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I love Men In Black. There's no simpler way to say it. I love the characters. I love the practical effects. I love the way how it can point out how incredibly insignificant and self-absorbed we as a species and still be funny about it. Everything about Men In Black was slick, smart and cool. A sequel was inevitable. Unfortunately, that sequel was Men In Black II; sloppy, dumb and a massive disappointment compared to the franchise's first outing. Now, don't get me wrong, Men In Black II is still entertaining; it's just a very different kind of entertaining compared to the first Men In Black. So, grab the last suit you'll ever wear and break out your neuralyzer. It's a Men In Black double feature review.
Men In Black follows the adventures (and misadventures) of NYPD officer James Edwards (Will Smith) as he leaves the force to join a new career path with the mysterious Men In Black, all under the watchful eye of long serving MIB veteran, Agent K (Tommy Lee Jones). What follows is a fairly simple buddy movie, with the newly inducted Agent J trying to prove himself to the wonderfully deadpan Agent K, all the while trying to save the Earth from certain anihilation. What sets this movie apart from so many others of its kind is the setting; Men In Black does a fantastic job of making the hidden world of the extraterrestrial both exotic and almost ridiculously mundane. Strange and monstrous aliens abound, giving Smith plenty of opportunities to be surprised, confused and even outright disgusted at times, but Jones plays everything straight, the juxtaposition between the two lending the film a brilliantly dynamic pair of mismatched heroes. The relative lack of CGI effects is also a factor in the film's favor; while sometimes goofy, the real life props and puppets make the whole world of Men In Black come to life in a way that CGI just doesn't. Men In Black sells its premise wholehearted and hilariously, and by the end you will believe that maybe... just maybe... there's a lot more to our little blue/green planet than meets the eye.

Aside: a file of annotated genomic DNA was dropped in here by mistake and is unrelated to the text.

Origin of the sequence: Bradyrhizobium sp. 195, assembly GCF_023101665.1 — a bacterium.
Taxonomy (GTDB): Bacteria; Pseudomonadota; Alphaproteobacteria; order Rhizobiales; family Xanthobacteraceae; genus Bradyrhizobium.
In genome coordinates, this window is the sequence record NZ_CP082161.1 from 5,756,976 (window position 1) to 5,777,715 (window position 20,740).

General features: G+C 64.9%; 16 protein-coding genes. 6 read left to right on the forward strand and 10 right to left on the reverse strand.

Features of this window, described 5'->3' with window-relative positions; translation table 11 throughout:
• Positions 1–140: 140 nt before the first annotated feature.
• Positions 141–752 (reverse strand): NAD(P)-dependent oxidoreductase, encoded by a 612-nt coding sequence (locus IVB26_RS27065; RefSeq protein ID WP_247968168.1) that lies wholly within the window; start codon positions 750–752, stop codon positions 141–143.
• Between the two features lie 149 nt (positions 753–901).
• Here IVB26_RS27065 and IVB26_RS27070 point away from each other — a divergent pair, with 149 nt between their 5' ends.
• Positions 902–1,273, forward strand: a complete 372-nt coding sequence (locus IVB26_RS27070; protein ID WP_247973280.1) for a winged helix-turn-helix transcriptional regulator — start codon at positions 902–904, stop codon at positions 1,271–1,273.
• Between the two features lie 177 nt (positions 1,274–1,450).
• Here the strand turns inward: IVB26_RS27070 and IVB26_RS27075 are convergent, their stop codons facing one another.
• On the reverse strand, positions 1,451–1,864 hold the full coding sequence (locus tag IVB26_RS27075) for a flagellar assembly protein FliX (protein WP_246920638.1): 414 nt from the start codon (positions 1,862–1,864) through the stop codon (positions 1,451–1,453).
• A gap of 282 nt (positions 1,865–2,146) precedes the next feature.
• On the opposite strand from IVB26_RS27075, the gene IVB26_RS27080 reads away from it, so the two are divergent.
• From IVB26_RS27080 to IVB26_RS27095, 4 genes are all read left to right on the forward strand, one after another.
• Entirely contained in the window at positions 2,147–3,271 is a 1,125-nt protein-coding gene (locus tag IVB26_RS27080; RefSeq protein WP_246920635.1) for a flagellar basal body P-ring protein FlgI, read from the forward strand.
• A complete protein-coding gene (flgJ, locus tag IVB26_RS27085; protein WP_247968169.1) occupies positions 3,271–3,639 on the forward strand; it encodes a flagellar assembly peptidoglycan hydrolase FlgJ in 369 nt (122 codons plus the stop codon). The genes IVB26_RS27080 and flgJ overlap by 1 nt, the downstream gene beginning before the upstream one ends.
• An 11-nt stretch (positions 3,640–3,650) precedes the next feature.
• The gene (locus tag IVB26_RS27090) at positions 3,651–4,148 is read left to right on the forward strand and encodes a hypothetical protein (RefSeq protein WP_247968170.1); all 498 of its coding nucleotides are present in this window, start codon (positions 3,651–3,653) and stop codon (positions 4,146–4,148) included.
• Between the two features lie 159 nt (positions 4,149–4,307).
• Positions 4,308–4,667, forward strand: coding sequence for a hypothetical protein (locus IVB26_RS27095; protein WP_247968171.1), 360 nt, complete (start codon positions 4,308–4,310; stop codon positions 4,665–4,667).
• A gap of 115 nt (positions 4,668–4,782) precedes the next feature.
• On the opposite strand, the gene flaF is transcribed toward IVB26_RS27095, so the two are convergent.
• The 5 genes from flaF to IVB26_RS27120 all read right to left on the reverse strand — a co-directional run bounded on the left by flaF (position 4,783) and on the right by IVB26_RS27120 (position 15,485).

Men In Black II, on the other hand, suffers from the common sequel problem of trying way-too-damn-hard to outdo its predecessor. Agents J and K team-up once again to take on a villain from K's past and save the world once again, leading to more novice/mentor comedy and weird aliens, but the film lacks the impact of the first Men In Black. J's been with the MIB for years at this point, long enough to become a respected agent in his own right, yet K is still schooling him from the moment they reunite. I'm not saying it's not funny, it just would've been nice to see some character development rather than a retread of J's first foray into extraterrestrial affairs. The overabundance of CGI and massive chaotic action scenes also creates an issue; the first Men In Black worked because everything about it was muted, even the big set-piece scenes, with few, if any, witnesses and the emphasis always on keeping it secret. In Men In Black II, the opening scene has Agent J engaging in a high speed chase through New York's subway system with a five hundred ton alien worm. It's not that it's not entertaining, it just feels like it loses something of the original's magic by trying to be more action orientated when it wasn't a strength of the first film. The quiet reflective moments in Men In Black were what made the film feel real in a lot of was. Here, they're just moments to calm down before the next guns-blazing action sequence. It still has its moments and it is still funny, just not in the same way that made Men In Black great.
To sum up, Men In Black is a great movie and a great idea for a franchise. It's just a shame that the execution fell short of the expectation. Both films have their charms and, if you like the original, odds are the sequel will still keep you entertained for an evening.